HSBC Holdings Plc and Standard Chartered Plc, Britain’s two largest banks by value, may post increased profit for 2012 after asset sales and revenue growth mitigated settlements for anti-money laundering and sanction failures.
HSBC’s pretax profit will rise 7.4 percent to $23.5 billion when Europe’s biggest bank reports earnings on March 4, according to the median estimate of 26 analysts surveyed by Bloomberg. Standard Chartered may say pretax profit climbed to $7.12 billion from $6.78 billion, according to the median estimate of 33 analysts.
Stuart Gulliver has closed or sold 46 businesses to increase profitability since he became HSBC chief executive officer in 2011. That may add about $8 billion to profit for 2012, helping offset the $1.92 billion paid to settle U.S. money laundering probes in December, Amit Goel, an analyst at Credit Suisse, wrote in a Feb. 22 note to clients. Standard Chartered, which like London-based HSBC focuses on emerging markets, may post a 7.2 percent increase in revenue led by corporate banking, wrote Goel. It agreed last year to pay regulators $667 million after they alleged it violated U.S. sanctions with Iran.
“HSBC gets a one-off gain from disposing of these business, but you lose earnings further down the line,” said Gary Greenwood, a banking analyst Shore Capital Ltd. in Liverpool who rates Standard Chartered a buy and HSBC a hold. Standard Chartered’s profit “will come from continued strong top-line growth,” he said.
Gulliver is retreating from certain markets and sacrificing revenue after pledging in 2011 to increase return on equity, a measure of profitability, to at least 12 percent. He’s earmarked 30,000 job cuts to help eliminate $2.5 billion to $3.5 billion of expenses. Revenue fell about 5 percent to $68.6 billion in 2012, according to the analyst survey. It rose 8.4 percent to $19.12 billion at smaller competitor Standard Chartered, analysts predicted.
HSBC completed the sale of its U.S. credit card unit to Capital One Financial Corp. for a premium of $2.5 billion in May and this month sold its stake in Shenzhen, China-based Ping An Insurance (Group) Co. for about $9.4 billion.
HSBC’s 2013 earnings will be diluted 12 percent from those disposals, while it will receive an increase in its core Tier 1 capital ratio, a measure of financial strength, of 110 basis points, estimates Greenwood. One basis point is 0.01 percentage point.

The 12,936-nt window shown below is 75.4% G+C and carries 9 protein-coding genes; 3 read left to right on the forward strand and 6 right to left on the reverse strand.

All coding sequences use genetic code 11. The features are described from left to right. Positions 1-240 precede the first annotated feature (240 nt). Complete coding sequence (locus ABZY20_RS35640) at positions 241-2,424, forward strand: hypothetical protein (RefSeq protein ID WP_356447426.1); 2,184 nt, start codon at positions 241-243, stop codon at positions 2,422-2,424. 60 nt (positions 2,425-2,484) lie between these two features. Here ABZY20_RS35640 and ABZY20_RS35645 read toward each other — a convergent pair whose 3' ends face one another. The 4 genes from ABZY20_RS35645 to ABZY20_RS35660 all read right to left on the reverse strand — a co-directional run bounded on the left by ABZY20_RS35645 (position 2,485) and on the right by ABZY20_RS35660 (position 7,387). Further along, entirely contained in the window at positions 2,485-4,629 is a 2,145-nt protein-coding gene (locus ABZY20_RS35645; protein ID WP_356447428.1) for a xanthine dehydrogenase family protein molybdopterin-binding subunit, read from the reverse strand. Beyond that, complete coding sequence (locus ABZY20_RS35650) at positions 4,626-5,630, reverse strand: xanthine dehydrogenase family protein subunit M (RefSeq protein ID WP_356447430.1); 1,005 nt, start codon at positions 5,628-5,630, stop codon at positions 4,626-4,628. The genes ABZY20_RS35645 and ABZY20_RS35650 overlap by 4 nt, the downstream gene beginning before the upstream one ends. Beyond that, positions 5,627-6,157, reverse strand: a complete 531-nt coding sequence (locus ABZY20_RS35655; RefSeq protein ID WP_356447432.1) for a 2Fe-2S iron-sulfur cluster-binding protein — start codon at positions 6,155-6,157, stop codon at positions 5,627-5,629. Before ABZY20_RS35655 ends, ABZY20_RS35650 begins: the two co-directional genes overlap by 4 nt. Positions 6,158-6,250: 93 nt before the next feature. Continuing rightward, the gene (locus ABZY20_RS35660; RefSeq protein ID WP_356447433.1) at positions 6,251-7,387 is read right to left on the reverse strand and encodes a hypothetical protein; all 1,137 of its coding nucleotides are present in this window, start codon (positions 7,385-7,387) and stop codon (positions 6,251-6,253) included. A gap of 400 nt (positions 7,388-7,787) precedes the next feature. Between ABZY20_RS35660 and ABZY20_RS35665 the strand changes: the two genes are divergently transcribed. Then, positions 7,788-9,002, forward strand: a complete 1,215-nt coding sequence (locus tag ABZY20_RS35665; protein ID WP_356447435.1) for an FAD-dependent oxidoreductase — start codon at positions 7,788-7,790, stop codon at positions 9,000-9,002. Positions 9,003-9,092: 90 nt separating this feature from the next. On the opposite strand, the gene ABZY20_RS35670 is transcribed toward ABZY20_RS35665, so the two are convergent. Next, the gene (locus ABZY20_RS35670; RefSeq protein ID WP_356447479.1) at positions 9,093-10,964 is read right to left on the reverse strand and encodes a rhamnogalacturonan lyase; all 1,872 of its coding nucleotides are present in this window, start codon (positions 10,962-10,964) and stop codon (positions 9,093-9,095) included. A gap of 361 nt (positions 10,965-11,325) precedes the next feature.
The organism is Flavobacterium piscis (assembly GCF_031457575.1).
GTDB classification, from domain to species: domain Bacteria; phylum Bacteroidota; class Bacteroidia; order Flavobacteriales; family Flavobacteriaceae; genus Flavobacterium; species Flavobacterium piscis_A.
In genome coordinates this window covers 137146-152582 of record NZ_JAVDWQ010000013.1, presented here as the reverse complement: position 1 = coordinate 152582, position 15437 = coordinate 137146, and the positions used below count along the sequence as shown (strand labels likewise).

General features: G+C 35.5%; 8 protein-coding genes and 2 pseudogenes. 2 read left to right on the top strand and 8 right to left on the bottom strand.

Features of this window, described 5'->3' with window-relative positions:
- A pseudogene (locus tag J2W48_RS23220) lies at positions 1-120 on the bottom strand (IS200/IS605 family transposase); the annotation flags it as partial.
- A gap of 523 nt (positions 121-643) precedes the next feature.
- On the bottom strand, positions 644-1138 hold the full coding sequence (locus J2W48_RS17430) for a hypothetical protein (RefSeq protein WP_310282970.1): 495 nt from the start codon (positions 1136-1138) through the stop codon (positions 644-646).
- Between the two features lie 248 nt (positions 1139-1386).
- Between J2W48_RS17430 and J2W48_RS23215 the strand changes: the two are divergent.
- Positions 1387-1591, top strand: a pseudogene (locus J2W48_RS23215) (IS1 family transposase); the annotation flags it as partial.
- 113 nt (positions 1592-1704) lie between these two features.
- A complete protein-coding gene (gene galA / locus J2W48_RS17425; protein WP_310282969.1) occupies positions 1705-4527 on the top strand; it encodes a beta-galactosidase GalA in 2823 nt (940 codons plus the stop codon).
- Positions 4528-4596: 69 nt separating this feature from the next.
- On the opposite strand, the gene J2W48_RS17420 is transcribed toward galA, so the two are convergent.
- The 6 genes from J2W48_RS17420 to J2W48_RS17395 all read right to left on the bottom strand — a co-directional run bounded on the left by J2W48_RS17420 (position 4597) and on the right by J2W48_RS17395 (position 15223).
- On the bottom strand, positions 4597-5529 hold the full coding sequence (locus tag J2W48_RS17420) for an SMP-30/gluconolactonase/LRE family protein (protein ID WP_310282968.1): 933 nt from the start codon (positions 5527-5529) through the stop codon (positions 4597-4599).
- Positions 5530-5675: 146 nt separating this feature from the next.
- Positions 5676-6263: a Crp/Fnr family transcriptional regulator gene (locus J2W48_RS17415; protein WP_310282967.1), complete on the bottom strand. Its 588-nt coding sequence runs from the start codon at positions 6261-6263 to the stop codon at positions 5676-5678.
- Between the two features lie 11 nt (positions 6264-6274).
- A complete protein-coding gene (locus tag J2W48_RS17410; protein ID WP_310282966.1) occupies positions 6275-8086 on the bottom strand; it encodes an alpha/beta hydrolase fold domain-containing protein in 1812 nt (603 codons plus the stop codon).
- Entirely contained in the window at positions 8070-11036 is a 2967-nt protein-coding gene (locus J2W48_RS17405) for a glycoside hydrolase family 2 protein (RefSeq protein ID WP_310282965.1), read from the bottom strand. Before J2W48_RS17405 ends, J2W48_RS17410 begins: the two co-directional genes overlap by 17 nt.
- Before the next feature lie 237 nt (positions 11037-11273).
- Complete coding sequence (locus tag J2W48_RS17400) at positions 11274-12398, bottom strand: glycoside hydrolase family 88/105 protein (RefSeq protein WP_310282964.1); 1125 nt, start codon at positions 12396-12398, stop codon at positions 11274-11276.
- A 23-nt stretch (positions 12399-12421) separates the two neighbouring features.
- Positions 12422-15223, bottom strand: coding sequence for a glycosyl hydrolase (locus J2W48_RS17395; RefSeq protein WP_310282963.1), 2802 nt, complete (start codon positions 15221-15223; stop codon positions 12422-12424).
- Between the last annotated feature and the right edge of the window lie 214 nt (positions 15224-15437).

The lender also agreed in May to sell four units in Latin America for about $400 million in cash to Colombia’s Banco GNB Sudameris SA and said this month it would sell its Panama unit for $2.1 billion.
HSBC on Dec. 11 agreed to settle U.S. probes of money laundering in the largest such accord, topping the $619 million in penalties paid in June by the Netherlands’s ING Groep NV. The bank made an $800 million provision in the third quarter to cover a potential settlement, adding to $700 million it had already earmarked.
Standard Chartered agreed to pay $667 million to U.S. regulators after they alleged it violated U.S. sanctions with Iran, making its final settlement in December. The lender in August was accused by Benjamin Lawsky, head of the New York Department of Financial Services, of helping Iran launder about $250 billion in violation of federal laws, keeping false records and handling lucrative wire transfers for Iranian clients.
The fines for both banks “in the grand scheme are absorbable,” said Vivek Raja, an analyst at Oriel Securities Ltd. in London. “It would now be nice to get a steer on a return-on-equity target from HSBC, particularly in light of recent earnings-dilutive business exits,” he said.
HSBC has climbed 14 percent in London trading this year, giving the company a market value of 137 billion pounds ($208 billion), while Standard Chartered has gained 14 percent for a value of 43.4 billion pounds. The six-member FTSE 350 Banks Index rose 14 percent in the same period.
Standard Chartered, which gets most of its profit in Asia, is expected to report full-year revenue growth in the “high single digits,” it said in a Dec. 6 market update. Finance Director Richard Meddings said Oct. 30 that the bank might miss its earlier growth target of at least 10 percent. Full-year revenue in markets including Africa, Malaysia, China and Indonesia may grow 10 percent or more, the bank said.
Standard Chartered’s investors will want to see signs of a turnaround in India and Korea, Oriel’s Raja said. Consumer banking operations in Korea were “muted,” Standard Chartered said in October. Corporate loan growth will be “slow” in India in 2013 with “single-digit” borrowing growth compared with 21 percent in 2012, Shore Capital’s Goel wrote.
HSBC reports earnings at 8:15 a.m. London time on March 4, while Standard Chartered publishes results at 8:15 a.m. on March 5. Officials for both banks declined to comment.
-- Editors: Jon Menon, Steve Bailey